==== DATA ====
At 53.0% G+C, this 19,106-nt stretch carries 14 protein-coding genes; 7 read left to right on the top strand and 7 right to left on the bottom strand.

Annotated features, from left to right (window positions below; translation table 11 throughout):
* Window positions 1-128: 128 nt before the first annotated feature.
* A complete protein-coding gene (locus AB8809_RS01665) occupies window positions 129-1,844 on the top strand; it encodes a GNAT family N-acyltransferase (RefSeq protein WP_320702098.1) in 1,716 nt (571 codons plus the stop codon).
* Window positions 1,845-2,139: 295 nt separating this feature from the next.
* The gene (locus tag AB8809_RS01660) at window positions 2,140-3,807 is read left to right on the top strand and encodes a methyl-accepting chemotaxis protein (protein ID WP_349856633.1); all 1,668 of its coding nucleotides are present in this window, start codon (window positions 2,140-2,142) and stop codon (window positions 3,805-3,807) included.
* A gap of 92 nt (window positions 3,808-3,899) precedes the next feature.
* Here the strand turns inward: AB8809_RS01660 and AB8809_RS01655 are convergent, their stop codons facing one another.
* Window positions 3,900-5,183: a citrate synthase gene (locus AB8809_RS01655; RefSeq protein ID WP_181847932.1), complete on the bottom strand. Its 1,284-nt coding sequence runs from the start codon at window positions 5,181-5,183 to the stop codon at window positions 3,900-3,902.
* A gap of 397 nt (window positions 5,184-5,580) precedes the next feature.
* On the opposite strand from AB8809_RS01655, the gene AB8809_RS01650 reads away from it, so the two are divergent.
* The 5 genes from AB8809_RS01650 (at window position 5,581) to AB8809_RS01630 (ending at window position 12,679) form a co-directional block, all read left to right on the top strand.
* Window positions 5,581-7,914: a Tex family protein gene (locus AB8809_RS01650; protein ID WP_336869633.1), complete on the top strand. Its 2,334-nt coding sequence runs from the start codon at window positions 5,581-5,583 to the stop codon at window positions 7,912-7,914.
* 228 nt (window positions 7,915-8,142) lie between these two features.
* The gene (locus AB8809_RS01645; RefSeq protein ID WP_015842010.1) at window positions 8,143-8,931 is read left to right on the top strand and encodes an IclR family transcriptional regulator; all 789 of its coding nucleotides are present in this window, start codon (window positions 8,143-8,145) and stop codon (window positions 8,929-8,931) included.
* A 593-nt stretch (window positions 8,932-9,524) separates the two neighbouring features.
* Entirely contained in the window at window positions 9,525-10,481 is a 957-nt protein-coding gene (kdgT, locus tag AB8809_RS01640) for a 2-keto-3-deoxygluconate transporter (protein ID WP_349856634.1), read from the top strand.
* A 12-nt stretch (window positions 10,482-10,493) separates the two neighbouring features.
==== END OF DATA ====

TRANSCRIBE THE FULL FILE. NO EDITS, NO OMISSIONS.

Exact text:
At 53.0% G+C, this 19,106-nt stretch carries 14 protein-coding genes; 7 read left to right on the top strand and 7 right to left on the bottom strand.

Annotated features, from left to right (window positions below; translation table 11 throughout):
* Window positions 1-128: 128 nt before the first annotated feature.
* A complete protein-coding gene (locus AB8809_RS01665) occupies window positions 129-1,844 on the top strand; it encodes a GNAT family N-acyltransferase (RefSeq protein WP_320702098.1) in 1,716 nt (571 codons plus the stop codon).
* Window positions 1,845-2,139: 295 nt separating this feature from the next.
* The gene (locus tag AB8809_RS01660) at window positions 2,140-3,807 is read left to right on the top strand and encodes a methyl-accepting chemotaxis protein (protein ID WP_349856633.1); all 1,668 of its coding nucleotides are present in this window, start codon (window positions 2,140-2,142) and stop codon (window positions 3,805-3,807) included.
* A gap of 92 nt (window positions 3,808-3,899) precedes the next feature.
* Here the strand turns inward: AB8809_RS01660 and AB8809_RS01655 are convergent, their stop codons facing one another.
* Window positions 3,900-5,183: a citrate synthase gene (locus AB8809_RS01655; RefSeq protein ID WP_181847932.1), complete on the bottom strand. Its 1,284-nt coding sequence runs from the start codon at window positions 5,181-5,183 to the stop codon at window positions 3,900-3,902.
* A gap of 397 nt (window positions 5,184-5,580) precedes the next feature.
* On the opposite strand from AB8809_RS01655, the gene AB8809_RS01650 reads away from it, so the two are divergent.
* The 5 genes from AB8809_RS01650 (at window position 5,581) to AB8809_RS01630 (ending at window position 12,679) form a co-directional block, all read left to right on the top strand.
* Window positions 5,581-7,914: a Tex family protein gene (locus AB8809_RS01650; protein ID WP_336869633.1), complete on the top strand. Its 2,334-nt coding sequence runs from the start codon at window positions 5,581-5,583 to the stop codon at window positions 7,912-7,914.
* 228 nt (window positions 7,915-8,142) lie between these two features.
* The gene (locus AB8809_RS01645; RefSeq protein ID WP_015842010.1) at window positions 8,143-8,931 is read left to right on the top strand and encodes an IclR family transcriptional regulator; all 789 of its coding nucleotides are present in this window, start codon (window positions 8,143-8,145) and stop codon (window positions 8,929-8,931) included.
* A 593-nt stretch (window positions 8,932-9,524) separates the two neighbouring features.
* Entirely contained in the window at window positions 9,525-10,481 is a 957-nt protein-coding gene (kdgT, locus tag AB8809_RS01640) for a 2-keto-3-deoxygluconate transporter (protein ID WP_349856634.1), read from the top strand.
* A 12-nt stretch (window positions 10,482-10,493) separates the two neighbouring features.